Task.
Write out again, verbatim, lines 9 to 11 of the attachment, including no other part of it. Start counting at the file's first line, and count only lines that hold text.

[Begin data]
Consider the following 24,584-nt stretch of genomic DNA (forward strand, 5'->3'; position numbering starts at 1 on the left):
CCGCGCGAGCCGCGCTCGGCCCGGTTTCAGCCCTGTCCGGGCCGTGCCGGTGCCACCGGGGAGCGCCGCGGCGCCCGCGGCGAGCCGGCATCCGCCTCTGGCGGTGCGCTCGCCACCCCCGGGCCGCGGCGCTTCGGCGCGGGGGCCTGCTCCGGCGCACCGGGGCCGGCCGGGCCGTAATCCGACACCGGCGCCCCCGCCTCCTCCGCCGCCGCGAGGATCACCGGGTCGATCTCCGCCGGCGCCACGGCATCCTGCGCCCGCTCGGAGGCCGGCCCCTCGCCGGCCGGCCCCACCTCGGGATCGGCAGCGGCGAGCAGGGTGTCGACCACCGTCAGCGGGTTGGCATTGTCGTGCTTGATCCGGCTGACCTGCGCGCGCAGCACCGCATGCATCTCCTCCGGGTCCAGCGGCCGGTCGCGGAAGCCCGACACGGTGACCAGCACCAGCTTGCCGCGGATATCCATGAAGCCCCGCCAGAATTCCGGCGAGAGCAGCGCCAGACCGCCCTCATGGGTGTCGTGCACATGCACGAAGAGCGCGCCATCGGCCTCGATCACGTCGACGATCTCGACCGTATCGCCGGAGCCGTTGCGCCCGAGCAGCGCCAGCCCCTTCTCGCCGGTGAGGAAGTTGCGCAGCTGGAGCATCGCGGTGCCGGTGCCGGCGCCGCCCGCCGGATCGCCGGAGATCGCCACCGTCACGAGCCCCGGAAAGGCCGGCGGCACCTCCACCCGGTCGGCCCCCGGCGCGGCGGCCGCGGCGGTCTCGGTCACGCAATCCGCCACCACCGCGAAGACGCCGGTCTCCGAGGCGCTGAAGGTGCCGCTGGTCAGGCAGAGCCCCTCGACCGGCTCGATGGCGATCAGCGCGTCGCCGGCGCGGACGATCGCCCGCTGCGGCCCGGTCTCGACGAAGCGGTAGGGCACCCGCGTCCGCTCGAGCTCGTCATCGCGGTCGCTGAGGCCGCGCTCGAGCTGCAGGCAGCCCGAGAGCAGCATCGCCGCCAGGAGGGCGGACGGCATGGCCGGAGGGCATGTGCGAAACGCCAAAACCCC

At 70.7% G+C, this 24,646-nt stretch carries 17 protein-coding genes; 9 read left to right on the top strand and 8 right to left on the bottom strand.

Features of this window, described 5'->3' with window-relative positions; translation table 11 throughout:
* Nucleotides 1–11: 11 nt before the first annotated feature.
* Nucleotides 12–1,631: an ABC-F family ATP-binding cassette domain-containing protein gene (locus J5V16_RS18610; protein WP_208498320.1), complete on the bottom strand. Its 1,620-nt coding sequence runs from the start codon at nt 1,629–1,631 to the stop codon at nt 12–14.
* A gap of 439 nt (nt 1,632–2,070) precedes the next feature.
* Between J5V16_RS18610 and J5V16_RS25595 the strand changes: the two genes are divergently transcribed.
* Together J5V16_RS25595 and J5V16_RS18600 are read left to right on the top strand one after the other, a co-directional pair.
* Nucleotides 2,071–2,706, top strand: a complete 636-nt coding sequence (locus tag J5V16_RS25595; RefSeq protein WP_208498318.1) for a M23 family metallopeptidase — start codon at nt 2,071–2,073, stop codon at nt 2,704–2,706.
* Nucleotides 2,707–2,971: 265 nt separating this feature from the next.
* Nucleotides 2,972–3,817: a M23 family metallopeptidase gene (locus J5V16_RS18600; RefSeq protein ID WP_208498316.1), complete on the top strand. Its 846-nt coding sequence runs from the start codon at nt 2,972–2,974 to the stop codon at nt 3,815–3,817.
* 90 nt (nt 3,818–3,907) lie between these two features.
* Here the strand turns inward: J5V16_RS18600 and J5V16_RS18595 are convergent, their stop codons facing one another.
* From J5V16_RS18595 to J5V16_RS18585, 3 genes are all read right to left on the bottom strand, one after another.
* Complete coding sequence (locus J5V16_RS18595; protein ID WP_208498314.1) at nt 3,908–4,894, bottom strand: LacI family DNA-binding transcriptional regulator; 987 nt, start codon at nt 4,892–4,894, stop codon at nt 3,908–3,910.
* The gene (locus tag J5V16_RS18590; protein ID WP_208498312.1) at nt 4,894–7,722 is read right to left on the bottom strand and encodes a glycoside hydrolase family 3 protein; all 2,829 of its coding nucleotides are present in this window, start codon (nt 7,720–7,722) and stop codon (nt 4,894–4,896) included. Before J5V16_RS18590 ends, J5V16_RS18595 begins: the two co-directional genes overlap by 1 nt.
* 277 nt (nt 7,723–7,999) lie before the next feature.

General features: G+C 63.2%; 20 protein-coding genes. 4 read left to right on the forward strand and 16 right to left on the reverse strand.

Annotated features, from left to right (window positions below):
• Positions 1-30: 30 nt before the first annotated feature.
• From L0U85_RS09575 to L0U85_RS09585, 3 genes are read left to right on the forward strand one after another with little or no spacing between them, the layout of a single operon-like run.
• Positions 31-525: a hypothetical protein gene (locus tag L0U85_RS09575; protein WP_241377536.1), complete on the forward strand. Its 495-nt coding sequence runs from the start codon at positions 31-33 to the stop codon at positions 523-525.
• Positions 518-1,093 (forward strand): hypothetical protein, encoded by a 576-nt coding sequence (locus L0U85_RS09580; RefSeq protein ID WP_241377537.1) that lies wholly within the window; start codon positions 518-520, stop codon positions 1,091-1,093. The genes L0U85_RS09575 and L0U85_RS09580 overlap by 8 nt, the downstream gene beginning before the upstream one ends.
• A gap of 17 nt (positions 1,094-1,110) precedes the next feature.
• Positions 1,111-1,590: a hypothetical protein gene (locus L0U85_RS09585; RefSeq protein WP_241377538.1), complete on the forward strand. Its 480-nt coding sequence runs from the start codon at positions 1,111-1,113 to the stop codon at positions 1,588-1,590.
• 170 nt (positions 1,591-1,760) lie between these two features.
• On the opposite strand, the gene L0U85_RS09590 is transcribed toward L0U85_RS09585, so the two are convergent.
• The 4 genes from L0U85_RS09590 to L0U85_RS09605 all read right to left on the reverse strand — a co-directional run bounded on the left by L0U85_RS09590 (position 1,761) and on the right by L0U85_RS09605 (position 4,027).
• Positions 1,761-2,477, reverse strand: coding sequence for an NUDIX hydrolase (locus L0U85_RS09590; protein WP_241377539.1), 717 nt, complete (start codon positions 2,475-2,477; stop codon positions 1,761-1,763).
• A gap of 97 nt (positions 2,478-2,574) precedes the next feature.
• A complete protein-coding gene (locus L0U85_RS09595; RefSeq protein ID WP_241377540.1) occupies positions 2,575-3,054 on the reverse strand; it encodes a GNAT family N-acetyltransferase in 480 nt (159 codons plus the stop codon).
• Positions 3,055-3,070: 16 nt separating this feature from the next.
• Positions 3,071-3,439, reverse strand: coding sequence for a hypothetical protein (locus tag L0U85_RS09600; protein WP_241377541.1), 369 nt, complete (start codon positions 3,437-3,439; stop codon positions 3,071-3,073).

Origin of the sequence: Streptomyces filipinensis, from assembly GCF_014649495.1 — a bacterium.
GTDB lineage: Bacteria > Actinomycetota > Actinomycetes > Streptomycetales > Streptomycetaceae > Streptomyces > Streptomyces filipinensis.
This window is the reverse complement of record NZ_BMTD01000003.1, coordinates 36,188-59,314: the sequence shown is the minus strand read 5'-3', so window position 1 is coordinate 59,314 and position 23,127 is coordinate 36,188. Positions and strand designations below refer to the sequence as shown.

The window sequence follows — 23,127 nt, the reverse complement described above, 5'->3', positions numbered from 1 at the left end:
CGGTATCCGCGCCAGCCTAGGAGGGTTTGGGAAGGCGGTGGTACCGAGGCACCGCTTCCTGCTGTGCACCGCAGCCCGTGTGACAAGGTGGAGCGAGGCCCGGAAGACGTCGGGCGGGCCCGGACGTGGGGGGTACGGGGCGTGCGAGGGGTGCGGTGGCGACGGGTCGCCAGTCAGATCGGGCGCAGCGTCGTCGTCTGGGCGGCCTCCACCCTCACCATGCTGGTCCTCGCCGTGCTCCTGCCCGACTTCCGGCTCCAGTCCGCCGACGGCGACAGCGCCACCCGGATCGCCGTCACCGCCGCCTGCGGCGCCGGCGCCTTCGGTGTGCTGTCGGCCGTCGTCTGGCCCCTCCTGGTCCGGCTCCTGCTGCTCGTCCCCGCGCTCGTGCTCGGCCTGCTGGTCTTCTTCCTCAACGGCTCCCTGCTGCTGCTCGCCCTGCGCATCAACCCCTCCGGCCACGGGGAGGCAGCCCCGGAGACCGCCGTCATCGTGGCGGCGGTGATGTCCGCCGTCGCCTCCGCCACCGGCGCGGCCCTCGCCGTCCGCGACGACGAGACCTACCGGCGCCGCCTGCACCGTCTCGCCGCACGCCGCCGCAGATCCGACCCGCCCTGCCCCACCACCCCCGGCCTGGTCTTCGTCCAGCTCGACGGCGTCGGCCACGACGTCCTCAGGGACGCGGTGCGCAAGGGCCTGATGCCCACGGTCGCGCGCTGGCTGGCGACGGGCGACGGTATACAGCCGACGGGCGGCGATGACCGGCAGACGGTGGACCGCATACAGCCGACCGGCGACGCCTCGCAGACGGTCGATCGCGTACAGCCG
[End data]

* Together J5V16_RS25595 and J5V16_RS18600 are read left to right on the top strand one after the other, a co-directional pair.
* Nucleotides 2,071–2,706, top strand: a complete 636-nt coding sequence (locus tag J5V16_RS25595; RefSeq protein WP_208498318.1) for a M23 family metallopeptidase — start codon at nt 2,071–2,073, stop codon at nt 2,704–2,706.
* Nucleotides 2,707–2,971: 265 nt separating this feature from the next.